I guess I never got around to mentioning that last week I made some godoufu (godofu). It’s been a while since I’ve last done this, but I posted recently on eGullet about it and thought it would be good to revisit it. The pictured godoufu is served after it had only minimally set; it’s in ideal condition after chilling for a few hours. But, alas, hunger won out over flawlessness. I garnished it with some shiso, dressed with some shouyu and konbu-shiitake dashi. There might be a little bit of yuzu zest in there.
This is most of the spread.
A close-up of my not-quite-fully-set godoufu. When fully set and cut, it looks a little more like a bulging block rather than an amorphous blob. It tastes good either way: creamy with a mochi-like texture.
I made misoshiru with daikon and leeks, as well as nasu-no-miso ni. Nasu-no-miso ni is made in many different ways, but it’s basically a braised eggplant dish with miso, usually some mirin, sometimes some sugar. The eggplant is salted and rinsed to remove aku. Sometimes it’s pan-grilled and sometimes it’s deep-fried before simmering with the miso-based sauce. In west Japan it tends to be sweeter; in north Japan it tends to be saltier. Since I was making Arita-style godoufu, I chose to make it a bit sweeter to match the region.
Nasu-no miso-ni is often garnished with sesame seeds (either black or white). It always tastes best on the second day.
A very basic bok choy no itamemono served with a few raw pine nuts. The sauce is shouyu, mirin and my own dashijiru. This takes less than a minute to prepare.
Some simple sunomono with konbu and Japanese-style kyuuri.
This dinner may look moderately complicated, but the only time-consuming part was the godoufu, which takes about 50 minutes, not counting the chilling time to make it set. If, for example, I had my godoufu and tsukemono ready to go, this dinner could be prepared in its entirety in the time it takes to cook rice.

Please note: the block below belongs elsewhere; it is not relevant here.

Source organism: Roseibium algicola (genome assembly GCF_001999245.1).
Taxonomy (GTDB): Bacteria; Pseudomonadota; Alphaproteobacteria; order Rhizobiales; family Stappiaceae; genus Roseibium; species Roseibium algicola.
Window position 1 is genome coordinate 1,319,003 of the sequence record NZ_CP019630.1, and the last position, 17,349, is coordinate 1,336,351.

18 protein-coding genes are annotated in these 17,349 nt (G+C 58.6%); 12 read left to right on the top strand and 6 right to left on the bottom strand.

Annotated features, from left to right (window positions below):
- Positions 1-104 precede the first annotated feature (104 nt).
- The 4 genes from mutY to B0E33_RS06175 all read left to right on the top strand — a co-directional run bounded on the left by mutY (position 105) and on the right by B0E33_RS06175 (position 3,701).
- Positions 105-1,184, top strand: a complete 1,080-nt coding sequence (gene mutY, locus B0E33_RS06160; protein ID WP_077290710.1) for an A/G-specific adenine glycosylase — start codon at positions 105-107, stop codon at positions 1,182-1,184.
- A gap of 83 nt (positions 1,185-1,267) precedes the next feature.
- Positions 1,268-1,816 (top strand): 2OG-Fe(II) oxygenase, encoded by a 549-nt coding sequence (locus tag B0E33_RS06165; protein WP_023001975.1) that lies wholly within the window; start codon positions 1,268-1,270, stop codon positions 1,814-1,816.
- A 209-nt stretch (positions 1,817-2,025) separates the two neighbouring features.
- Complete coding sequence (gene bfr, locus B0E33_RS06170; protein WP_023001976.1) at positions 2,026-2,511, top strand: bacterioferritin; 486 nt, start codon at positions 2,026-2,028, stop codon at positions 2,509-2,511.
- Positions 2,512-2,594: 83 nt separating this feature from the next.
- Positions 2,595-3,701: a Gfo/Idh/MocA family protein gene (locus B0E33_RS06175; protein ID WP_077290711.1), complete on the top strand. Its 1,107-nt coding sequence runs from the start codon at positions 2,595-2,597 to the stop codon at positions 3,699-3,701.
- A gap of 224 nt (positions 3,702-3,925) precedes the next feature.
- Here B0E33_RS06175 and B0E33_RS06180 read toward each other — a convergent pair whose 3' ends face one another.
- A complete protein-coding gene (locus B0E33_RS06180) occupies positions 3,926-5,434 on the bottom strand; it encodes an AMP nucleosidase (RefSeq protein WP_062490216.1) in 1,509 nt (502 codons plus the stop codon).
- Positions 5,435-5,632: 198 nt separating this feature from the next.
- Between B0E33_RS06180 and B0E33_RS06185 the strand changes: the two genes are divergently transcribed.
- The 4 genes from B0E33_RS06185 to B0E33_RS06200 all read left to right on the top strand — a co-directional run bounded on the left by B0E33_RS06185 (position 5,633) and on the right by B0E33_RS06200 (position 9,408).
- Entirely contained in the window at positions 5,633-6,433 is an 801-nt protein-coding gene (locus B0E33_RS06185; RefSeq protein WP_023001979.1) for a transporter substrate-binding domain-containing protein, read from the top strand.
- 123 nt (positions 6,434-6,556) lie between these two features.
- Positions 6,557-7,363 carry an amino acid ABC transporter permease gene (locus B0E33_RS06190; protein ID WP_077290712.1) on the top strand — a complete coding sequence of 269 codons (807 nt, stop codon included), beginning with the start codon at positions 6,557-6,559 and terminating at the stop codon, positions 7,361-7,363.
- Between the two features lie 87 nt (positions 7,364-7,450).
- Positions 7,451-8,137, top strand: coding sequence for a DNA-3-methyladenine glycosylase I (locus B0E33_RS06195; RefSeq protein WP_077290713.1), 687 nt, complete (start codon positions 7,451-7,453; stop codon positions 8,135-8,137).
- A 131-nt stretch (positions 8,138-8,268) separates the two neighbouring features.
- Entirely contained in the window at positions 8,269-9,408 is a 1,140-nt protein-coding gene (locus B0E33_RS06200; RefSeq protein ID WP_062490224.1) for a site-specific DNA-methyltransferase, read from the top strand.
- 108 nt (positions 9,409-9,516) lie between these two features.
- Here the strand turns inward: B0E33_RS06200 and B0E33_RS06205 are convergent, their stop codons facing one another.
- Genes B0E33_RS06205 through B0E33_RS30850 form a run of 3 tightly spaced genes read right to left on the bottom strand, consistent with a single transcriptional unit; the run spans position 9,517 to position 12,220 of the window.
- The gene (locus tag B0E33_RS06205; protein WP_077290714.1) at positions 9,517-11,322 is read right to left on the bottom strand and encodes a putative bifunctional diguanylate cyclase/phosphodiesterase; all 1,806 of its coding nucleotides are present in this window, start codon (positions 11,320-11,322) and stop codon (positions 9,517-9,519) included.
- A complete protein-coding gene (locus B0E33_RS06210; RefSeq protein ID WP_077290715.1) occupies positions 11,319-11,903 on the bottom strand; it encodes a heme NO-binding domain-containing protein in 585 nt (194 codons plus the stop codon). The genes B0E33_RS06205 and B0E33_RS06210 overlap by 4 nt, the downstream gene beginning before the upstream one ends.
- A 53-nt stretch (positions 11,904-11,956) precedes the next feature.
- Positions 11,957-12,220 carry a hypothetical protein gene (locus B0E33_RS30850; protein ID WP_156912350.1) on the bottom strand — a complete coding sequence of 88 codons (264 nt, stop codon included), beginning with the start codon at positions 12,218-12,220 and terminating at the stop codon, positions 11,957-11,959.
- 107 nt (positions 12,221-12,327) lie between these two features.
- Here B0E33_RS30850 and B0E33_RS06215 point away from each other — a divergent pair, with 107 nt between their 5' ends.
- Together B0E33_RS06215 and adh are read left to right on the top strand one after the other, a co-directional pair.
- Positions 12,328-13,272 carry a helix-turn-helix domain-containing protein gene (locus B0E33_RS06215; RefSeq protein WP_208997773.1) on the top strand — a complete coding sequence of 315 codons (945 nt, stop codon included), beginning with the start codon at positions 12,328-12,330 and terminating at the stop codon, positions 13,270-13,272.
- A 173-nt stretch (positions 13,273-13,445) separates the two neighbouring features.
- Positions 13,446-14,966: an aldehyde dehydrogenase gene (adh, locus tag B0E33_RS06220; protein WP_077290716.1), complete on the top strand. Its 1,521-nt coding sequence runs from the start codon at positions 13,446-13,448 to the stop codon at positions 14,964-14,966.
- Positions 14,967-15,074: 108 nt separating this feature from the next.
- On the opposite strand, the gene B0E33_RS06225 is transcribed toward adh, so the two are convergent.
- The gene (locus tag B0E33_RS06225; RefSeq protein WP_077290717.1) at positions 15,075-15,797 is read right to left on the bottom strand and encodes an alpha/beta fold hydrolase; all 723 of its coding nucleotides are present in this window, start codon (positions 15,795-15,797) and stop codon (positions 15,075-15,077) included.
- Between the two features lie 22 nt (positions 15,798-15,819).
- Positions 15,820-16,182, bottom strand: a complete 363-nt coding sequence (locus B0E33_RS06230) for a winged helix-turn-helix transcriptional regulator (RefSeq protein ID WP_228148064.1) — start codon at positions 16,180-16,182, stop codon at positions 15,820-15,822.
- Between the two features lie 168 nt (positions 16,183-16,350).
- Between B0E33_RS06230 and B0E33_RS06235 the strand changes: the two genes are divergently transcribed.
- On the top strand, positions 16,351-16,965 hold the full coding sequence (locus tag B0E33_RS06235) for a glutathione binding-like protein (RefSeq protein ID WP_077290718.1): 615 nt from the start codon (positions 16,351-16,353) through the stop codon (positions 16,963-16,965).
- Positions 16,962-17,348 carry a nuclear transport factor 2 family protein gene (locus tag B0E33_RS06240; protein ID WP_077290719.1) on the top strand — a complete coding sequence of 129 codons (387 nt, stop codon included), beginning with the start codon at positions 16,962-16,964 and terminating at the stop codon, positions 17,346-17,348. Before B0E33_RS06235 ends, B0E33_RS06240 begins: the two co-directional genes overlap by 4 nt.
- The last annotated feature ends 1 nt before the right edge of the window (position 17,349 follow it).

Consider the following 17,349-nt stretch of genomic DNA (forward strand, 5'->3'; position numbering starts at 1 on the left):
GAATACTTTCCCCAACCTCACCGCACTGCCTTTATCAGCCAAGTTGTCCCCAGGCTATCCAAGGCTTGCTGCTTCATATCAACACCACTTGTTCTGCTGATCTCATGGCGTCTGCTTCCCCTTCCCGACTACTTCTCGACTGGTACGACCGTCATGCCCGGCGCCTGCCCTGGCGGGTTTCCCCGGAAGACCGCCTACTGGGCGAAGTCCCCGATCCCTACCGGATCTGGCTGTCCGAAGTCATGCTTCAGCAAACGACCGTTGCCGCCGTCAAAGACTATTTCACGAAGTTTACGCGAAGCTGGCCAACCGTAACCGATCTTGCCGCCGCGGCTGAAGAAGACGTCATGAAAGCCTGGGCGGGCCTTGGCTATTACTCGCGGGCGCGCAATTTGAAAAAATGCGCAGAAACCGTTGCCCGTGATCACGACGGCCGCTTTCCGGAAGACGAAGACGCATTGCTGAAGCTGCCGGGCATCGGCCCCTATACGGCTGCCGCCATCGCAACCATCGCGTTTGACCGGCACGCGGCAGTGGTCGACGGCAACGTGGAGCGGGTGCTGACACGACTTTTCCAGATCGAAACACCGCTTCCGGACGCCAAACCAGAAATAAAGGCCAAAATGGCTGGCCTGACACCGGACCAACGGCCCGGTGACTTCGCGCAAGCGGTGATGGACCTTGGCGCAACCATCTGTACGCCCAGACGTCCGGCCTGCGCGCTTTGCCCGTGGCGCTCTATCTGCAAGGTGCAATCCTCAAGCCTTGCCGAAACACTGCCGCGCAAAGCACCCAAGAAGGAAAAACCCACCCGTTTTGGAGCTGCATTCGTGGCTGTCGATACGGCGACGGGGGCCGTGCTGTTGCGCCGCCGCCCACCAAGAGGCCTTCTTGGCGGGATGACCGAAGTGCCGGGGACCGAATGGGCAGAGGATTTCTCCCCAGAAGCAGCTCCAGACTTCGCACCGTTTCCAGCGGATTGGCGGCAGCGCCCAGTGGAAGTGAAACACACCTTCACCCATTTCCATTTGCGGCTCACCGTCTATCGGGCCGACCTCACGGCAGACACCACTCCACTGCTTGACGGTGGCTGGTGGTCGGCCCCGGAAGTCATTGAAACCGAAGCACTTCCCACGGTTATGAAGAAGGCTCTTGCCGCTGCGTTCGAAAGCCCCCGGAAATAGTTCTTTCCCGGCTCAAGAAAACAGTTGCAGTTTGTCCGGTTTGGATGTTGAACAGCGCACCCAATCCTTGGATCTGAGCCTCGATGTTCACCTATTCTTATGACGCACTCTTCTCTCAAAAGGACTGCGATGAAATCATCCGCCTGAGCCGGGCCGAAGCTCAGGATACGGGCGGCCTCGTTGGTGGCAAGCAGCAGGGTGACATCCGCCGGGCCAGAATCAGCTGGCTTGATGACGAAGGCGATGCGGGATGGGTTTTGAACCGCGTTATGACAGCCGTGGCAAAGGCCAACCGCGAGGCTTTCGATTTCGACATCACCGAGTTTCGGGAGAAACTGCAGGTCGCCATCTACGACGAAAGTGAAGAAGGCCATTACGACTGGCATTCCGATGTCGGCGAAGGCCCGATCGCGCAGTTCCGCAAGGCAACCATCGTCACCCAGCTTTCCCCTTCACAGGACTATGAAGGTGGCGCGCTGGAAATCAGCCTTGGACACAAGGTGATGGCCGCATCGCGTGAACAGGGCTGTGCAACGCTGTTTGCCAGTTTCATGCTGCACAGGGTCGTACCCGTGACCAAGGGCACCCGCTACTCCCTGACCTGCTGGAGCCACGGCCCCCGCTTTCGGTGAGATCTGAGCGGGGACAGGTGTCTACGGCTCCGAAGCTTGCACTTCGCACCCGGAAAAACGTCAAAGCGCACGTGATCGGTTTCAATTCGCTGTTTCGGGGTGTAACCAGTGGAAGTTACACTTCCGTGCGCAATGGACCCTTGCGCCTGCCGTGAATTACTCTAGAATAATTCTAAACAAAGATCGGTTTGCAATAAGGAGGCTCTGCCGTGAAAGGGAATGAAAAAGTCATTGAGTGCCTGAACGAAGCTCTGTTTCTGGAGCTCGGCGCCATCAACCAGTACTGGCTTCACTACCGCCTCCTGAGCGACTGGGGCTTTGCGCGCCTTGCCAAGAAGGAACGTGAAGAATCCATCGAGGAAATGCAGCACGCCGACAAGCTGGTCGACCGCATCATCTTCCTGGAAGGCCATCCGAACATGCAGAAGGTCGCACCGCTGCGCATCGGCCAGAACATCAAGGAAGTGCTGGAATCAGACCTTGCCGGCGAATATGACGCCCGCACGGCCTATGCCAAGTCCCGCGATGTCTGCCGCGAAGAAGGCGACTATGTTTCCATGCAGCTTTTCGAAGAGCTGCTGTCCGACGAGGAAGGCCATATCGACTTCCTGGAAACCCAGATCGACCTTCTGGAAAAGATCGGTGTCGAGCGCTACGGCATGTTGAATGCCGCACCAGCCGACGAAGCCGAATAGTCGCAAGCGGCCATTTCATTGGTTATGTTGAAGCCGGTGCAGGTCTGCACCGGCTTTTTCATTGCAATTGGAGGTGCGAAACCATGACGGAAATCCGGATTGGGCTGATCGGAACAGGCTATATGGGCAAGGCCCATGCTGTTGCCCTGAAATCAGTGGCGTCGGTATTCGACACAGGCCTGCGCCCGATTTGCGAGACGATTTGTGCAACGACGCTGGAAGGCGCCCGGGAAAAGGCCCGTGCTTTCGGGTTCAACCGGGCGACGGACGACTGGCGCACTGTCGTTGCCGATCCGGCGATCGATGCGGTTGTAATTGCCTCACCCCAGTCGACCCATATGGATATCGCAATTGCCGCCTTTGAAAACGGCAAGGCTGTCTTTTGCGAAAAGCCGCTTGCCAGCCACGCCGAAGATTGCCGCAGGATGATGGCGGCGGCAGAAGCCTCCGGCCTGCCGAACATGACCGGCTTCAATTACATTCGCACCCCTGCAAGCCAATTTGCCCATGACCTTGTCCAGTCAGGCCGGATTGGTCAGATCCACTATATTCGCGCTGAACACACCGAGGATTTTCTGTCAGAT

Individual Japanese dishes are rarely terribly complicated, but the time it takes to prepare Japanese food increases with the number of dishes presented. Fortunately, unlike other cuisines, most Japanese foods can be served lukewarm or chilled; other than soup, usually Japanese only serve one or two hot dishes. A number of simmered foods like nimono improve with rest. Ohitashi (blanched, lightly dressed vegetable dishes) are often served cold.
I didn’t take any photos because it was a fried food and I was hungry, but a few days after I made my godoufu, I was trying to think of a way use up the remainder in a different way than I had tried before. So I cut the remaining godoufu and cut it into modestly-sized cubes, and coated with katakuriko. I deep-fried these cubes at about 375F. I served them in a bowl with some Japanese soy sauce, cold Japanese tea and daikon oroshi, much like agedashi-doufu. I was lazy that day and didn’t have any soup stock handy, but I did have some iced Japanese tea on hand, so I improvised. It worked fairly well.
I hate to compare something that most people have likely never tried with something else that most people have never tried, but it reminded me of tamago no tempura. This is one of the few kinds of food which I find a mystery, but basically tamago no tempura is like a poached egg that has been deep fried with a tempura coating. When I had it in a restaurant in Japan, it still seemed to have a relatively soft yolk, and the basic texture was “fuwa-fuwa” (umm… fluffy?) but with a nice crisp coating. My agegoufu was similar except it had a creamier texture.